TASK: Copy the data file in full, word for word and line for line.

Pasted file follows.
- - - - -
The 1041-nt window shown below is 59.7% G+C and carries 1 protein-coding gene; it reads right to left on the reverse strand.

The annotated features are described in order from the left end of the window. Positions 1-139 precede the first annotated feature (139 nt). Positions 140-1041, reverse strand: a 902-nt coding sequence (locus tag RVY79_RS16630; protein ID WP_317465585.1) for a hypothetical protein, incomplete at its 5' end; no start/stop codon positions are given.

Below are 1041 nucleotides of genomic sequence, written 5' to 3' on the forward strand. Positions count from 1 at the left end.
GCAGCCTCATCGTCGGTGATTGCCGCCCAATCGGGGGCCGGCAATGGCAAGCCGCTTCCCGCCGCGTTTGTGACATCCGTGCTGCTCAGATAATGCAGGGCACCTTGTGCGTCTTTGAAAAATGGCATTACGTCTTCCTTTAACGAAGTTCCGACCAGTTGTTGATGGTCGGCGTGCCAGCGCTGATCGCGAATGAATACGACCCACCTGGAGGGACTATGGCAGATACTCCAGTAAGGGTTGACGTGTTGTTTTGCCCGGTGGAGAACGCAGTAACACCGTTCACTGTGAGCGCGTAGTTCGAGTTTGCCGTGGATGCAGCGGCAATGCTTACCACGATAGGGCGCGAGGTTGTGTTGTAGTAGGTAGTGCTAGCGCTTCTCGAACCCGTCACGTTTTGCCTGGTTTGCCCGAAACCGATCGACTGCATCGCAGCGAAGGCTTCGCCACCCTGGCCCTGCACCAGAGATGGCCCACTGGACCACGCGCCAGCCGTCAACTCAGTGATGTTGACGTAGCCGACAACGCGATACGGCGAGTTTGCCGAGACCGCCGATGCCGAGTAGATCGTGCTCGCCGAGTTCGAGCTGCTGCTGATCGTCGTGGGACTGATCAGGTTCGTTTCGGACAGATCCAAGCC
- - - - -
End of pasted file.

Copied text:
The 1041-nt window shown below is 59.7% G+C and carries 1 protein-coding gene; it reads right to left on the reverse strand.

The annotated features are described in order from the left end of the window. Positions 1-139 precede the first annotated feature (139 nt). Positions 140-1041, reverse strand: a 902-nt coding sequence (locus tag RVY79_RS16630; protein ID WP_317465585.1) for a hypothetical protein, incomplete at its 5' end; no start/stop codon positions are given.

Below are 1041 nucleotides of genomic sequence, written 5' to 3' on the forward strand. Positions count from 1 at the left end.
GCAGCCTCATCGTCGGTGATTGCCGCCCAATCGGGGGCCGGCAATGGCAAGCCGCTTCCCGCCGCGTTTGTGACATCCGTGCTGCTCAGATAATGCAGGGCACCTTGTGCGTCTTTGAAAAATGGCATTACGTCTTCCTTTAACGAAGTTCCGACCAGTTGTTGATGGTCGGCGTGCCAGCGCTGATCGCGAATGAATACGACCCACCTGGAGGGACTATGGCAGATACTCCAGTAAGGGTTGACGTGTTGTTTTGCCCGGTGGAGAACGCAGTAACACCGTTCACTGTGAGCGCGTAGTTCGAGTTTGCCGTGGATGCAGCGGCAATGCTTACCACGATAGGGCGCGAGGTTGTGTTGTAGTAGGTAGTGCTAGCGCTTCTCGAACCCGTCACGTTTTGCCTGGTTTGCCCGAAACCGATCGACTGCATCGCAGCGAAGGCTTCGCCACCCTGGCCCTGCACCAGAGATGGCCCACTGGACCACGCGCCAGCCGTCAACTCAGTGATGTTGACGTAGCCGACAACGCGATACGGCGAGTTTGCCGAGACCGCCGATGCCGAGTAGATCGTGCTCGCCGAGTTCGAGCTGCTGCTGATCGTCGTGGGACTGATCAGGTTCGTTTCGGACAGATCCAAGCC